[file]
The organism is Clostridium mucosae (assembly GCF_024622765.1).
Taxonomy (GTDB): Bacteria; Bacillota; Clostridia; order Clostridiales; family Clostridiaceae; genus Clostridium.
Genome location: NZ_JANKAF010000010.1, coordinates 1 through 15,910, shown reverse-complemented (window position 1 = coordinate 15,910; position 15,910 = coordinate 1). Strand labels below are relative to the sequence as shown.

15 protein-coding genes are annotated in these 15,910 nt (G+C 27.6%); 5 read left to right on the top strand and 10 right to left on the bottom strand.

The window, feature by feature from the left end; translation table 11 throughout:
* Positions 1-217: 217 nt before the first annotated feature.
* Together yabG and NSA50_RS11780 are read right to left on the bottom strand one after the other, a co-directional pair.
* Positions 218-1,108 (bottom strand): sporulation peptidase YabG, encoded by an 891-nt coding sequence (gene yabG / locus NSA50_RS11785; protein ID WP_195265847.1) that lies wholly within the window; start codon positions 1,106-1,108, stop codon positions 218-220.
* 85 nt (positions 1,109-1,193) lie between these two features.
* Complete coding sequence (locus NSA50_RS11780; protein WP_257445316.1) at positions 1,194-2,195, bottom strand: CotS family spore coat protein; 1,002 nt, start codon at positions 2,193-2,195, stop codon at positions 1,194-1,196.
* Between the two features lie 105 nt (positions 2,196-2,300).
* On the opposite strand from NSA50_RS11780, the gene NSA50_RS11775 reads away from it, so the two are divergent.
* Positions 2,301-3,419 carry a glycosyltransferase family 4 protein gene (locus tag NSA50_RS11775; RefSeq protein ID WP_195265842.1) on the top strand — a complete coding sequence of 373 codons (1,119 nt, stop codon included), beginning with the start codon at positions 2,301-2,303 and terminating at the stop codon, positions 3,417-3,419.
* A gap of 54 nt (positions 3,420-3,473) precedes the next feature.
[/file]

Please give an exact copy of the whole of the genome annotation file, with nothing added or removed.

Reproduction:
The organism is Clostridium mucosae (assembly GCF_024622765.1).
Taxonomy (GTDB): Bacteria; Bacillota; Clostridia; order Clostridiales; family Clostridiaceae; genus Clostridium.
Genome location: NZ_JANKAF010000010.1, coordinates 1 through 15,910, shown reverse-complemented (window position 1 = coordinate 15,910; position 15,910 = coordinate 1). Strand labels below are relative to the sequence as shown.

15 protein-coding genes are annotated in these 15,910 nt (G+C 27.6%); 5 read left to right on the top strand and 10 right to left on the bottom strand.

The window, feature by feature from the left end; translation table 11 throughout:
* Positions 1-217: 217 nt before the first annotated feature.
* Together yabG and NSA50_RS11780 are read right to left on the bottom strand one after the other, a co-directional pair.
* Positions 218-1,108 (bottom strand): sporulation peptidase YabG, encoded by an 891-nt coding sequence (gene yabG / locus NSA50_RS11785; protein ID WP_195265847.1) that lies wholly within the window; start codon positions 1,106-1,108, stop codon positions 218-220.
* 85 nt (positions 1,109-1,193) lie between these two features.
* Complete coding sequence (locus NSA50_RS11780; protein WP_257445316.1) at positions 1,194-2,195, bottom strand: CotS family spore coat protein; 1,002 nt, start codon at positions 2,193-2,195, stop codon at positions 1,194-1,196.
* Between the two features lie 105 nt (positions 2,196-2,300).
* On the opposite strand from NSA50_RS11780, the gene NSA50_RS11775 reads away from it, so the two are divergent.
* Positions 2,301-3,419 carry a glycosyltransferase family 4 protein gene (locus tag NSA50_RS11775; RefSeq protein ID WP_195265842.1) on the top strand — a complete coding sequence of 373 codons (1,119 nt, stop codon included), beginning with the start codon at positions 2,301-2,303 and terminating at the stop codon, positions 3,417-3,419.
* A gap of 54 nt (positions 3,420-3,473) precedes the next feature.